Joe Porter: Council tax must be kept as low as possible

Across the country families are facing substantial council tax rises. As a Conservative, I believe in low taxation and keeping bills as low as possible for taxpayers. And as a Conservative, I will always campaign against any unnecessary rises in tax for hardworking families.


As Lady Thatcher said in 1977, “Our aim is to make tax-collecting a declining industry.” This goes to the very heart of what our Conservative philosophy is all about, and yet many Conservative councils across the country are opting to go against this core mission.

Thousands of parish and town councils in England have recently increased their share of the annual council tax bill and raised £18.9m in extra funds. For example, Endon with Stanley Parish Council voted to increase the precept by 2.35%, with only myself voting against it on principle. Our neighbours in Bagnall Parish Council made the right decision not to increase their precept at all.

Figures show that 3,659 parish councils raised the basic Band D tax bill by more than 1.99%. Sixty small authorities at least doubled residents' bills last year. Another 130 put their bills up by between 50 and 99% while 1,001 increased the annual bill for a Band D home by £5 or more.

Parish and town councils are not subject to the referendum threshold of 2%. Larger authorities and other bodies, such as Police and Crime Commissioners, are legally obliged to hold a referendum if they want a rise of 2% or more, or would raise bills by more than £5 per year per household. Last year the Chancellor changed this rule for larger councils. The threshold can now rise to 3.99% as long as most of the increase funds adult social care.

Many parish councils are now planning large percentage increases for 2016-17 in order to take on a range of services which some councils cannot afford to run anymore such as libraries, toilets, youth work, community buildings and economic development activity.

To give you a few examples: Newquay Town Council will put its council tax precept up 90%, Frodsham Town Council in Cheshire is increasing its precept by 50%, and the largest percentage rise in parish council tax precepts is an eye-watering one at almost 1,200%.

The number of local residents who attend parish council meetings often remains in the low single figures. Most parish councils don’t have to hold elections as not enough people put themselves forward as candidates. In addition, their meetings aren’t live screamed via an online video like those of district and county councils. This lack of accountability means that it is a lot easier for parish councils to get away with increasing council tax, without any political pressure.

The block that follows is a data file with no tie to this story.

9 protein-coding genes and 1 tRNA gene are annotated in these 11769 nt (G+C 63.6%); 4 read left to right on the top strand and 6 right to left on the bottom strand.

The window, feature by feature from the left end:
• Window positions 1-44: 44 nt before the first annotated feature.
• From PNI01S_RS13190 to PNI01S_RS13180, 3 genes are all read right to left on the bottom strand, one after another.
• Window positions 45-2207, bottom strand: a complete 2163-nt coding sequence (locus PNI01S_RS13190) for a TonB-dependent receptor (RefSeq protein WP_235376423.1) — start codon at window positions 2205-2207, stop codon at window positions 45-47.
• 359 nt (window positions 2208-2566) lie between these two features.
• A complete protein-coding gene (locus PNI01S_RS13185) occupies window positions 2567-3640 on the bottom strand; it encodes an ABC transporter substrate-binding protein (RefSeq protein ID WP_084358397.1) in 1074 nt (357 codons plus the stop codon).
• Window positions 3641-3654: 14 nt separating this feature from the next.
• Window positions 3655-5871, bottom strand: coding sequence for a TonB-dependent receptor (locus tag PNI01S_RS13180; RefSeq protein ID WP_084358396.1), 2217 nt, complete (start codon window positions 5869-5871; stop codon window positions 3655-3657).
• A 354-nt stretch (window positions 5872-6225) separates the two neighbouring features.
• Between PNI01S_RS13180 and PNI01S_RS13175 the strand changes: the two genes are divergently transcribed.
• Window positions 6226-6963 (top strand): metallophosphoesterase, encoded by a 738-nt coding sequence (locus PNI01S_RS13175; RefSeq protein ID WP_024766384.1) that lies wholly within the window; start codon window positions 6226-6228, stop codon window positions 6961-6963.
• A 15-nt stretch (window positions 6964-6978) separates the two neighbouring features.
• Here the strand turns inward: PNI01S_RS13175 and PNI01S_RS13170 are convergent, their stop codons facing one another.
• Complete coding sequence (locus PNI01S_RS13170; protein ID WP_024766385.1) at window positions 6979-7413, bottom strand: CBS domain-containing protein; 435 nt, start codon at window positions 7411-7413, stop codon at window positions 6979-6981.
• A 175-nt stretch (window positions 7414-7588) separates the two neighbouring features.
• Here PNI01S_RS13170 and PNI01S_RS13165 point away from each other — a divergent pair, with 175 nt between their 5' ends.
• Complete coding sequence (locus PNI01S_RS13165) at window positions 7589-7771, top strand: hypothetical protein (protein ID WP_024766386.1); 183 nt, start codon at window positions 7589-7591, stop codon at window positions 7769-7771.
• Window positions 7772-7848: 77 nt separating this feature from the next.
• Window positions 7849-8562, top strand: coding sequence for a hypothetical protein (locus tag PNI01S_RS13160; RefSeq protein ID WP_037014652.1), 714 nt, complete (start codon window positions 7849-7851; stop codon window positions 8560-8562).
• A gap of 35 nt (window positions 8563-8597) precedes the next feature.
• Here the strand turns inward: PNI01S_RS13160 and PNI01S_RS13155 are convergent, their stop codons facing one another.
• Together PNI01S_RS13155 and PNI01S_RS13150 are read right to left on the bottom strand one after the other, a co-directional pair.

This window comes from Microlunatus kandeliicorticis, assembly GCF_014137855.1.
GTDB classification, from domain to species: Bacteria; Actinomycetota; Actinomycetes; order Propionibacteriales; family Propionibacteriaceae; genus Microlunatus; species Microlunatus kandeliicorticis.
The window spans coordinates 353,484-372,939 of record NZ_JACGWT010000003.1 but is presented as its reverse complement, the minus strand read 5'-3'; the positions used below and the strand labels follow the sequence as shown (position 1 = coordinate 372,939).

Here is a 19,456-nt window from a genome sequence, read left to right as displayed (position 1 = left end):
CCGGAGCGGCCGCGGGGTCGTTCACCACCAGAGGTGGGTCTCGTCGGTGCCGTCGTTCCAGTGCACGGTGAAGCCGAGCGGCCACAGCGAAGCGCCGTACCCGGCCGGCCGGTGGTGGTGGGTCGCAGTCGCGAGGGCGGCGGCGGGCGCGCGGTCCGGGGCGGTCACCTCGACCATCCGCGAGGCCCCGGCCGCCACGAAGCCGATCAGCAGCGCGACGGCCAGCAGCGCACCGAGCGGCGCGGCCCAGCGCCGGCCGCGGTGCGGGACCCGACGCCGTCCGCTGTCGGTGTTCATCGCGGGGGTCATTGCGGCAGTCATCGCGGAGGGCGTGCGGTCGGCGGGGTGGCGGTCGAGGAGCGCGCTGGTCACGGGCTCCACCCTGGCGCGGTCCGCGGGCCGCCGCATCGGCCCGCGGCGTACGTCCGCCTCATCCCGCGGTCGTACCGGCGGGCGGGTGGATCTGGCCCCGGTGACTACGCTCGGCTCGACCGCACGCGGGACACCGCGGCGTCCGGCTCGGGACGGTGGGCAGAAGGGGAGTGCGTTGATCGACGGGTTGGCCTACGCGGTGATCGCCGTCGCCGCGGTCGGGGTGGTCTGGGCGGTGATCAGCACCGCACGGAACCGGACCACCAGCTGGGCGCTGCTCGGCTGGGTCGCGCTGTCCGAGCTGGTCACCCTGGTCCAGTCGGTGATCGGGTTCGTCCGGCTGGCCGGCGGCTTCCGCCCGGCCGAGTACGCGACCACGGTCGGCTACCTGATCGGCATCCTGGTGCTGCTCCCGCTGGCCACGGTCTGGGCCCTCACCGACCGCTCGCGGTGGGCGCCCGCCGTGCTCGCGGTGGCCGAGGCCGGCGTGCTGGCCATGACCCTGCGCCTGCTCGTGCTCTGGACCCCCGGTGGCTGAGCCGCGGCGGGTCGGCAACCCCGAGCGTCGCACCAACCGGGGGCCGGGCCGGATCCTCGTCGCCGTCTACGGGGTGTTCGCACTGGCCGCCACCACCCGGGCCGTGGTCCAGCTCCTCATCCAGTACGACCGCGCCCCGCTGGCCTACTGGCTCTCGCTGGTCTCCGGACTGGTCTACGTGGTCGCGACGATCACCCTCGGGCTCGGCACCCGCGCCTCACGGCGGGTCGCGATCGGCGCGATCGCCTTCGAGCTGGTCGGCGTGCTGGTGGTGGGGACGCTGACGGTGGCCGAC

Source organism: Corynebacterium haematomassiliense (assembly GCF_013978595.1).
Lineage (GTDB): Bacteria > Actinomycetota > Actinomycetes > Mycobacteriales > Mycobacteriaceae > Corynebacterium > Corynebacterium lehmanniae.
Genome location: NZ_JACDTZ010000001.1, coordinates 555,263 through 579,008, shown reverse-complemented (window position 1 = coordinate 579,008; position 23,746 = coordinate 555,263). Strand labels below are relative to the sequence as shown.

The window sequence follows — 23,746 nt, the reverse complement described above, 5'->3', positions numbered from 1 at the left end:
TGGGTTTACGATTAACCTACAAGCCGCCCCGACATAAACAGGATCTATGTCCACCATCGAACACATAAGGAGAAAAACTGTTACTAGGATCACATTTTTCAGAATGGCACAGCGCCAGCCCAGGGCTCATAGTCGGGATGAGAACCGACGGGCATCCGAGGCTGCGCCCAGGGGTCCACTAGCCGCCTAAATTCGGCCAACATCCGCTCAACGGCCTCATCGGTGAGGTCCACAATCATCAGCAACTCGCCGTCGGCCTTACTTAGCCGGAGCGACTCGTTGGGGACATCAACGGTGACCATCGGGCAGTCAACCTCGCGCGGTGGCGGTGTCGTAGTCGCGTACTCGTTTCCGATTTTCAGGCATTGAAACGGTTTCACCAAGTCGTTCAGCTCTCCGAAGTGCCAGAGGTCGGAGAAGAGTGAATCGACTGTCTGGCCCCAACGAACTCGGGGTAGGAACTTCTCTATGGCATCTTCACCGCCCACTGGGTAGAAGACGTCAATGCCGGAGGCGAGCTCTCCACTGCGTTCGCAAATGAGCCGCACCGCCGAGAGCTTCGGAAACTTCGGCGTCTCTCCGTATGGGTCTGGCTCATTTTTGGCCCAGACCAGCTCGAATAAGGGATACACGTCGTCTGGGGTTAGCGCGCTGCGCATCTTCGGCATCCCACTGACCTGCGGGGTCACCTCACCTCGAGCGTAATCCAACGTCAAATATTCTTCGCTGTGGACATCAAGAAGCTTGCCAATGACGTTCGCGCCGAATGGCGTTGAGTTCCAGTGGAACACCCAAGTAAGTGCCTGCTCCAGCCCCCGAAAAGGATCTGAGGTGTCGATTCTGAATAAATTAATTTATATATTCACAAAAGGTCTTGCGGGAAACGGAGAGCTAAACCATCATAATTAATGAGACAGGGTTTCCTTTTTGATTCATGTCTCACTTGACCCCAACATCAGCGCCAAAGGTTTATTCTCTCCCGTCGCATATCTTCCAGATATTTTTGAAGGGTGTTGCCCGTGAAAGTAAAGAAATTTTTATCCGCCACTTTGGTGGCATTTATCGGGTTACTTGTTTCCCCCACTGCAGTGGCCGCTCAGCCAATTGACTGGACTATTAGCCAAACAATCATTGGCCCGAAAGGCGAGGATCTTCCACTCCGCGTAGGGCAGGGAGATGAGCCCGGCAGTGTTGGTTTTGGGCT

This is a travesty for local democracy. Under the Coalition government, many councils were rightly stopped from increasing council tax by 2% or more without first holding a referendum, but the rules do not apply to parish and town councils. The proposed rise in the limit for a referendum to 3.99%, will mean that the average household will pay an extra £50 on top of what they already pay.

On a brighter note, our Conservative-controlled Staffordshire Moorlands District Council, under the excellent leadership of Councillor Sybil Ralphs MBE, has just frozen council tax for the seventh year in a row. Stoke-On-Trent City, now under the control of the Conservatives and City Independents, also made the right decision to freeze council tax. Sadly, Staffordshire County Council are taking the wrong path by increasing their share of the council tax by 3.95% from April, after councillors approved the rise last week.

What we need is for councils to put measures in place to ensure that high quality public services are provided in a way that meets the continuously changing needs of residents in a fast-paced society, at the lowest possible cost. I encourage all of our local authorities to read some of the excellent documents produced by the Taxpayers’ Alliance who give some great examples of how this can be done successfully.

We also need true democracy restoring to our communities by the Government extending the referendum threshold to parish and town councils so that they can no longer arrogantly increase our council tax bills without our consent.


Joe Porter is a Parish Councillor in Staffordshire Moorlands, Chairman of Staffordshire Moorlands Conservative Future and the President of Keele Students for Britain. He studies Marketing and Politics at Keele University, where he is a Trustee of Keele Student Union.

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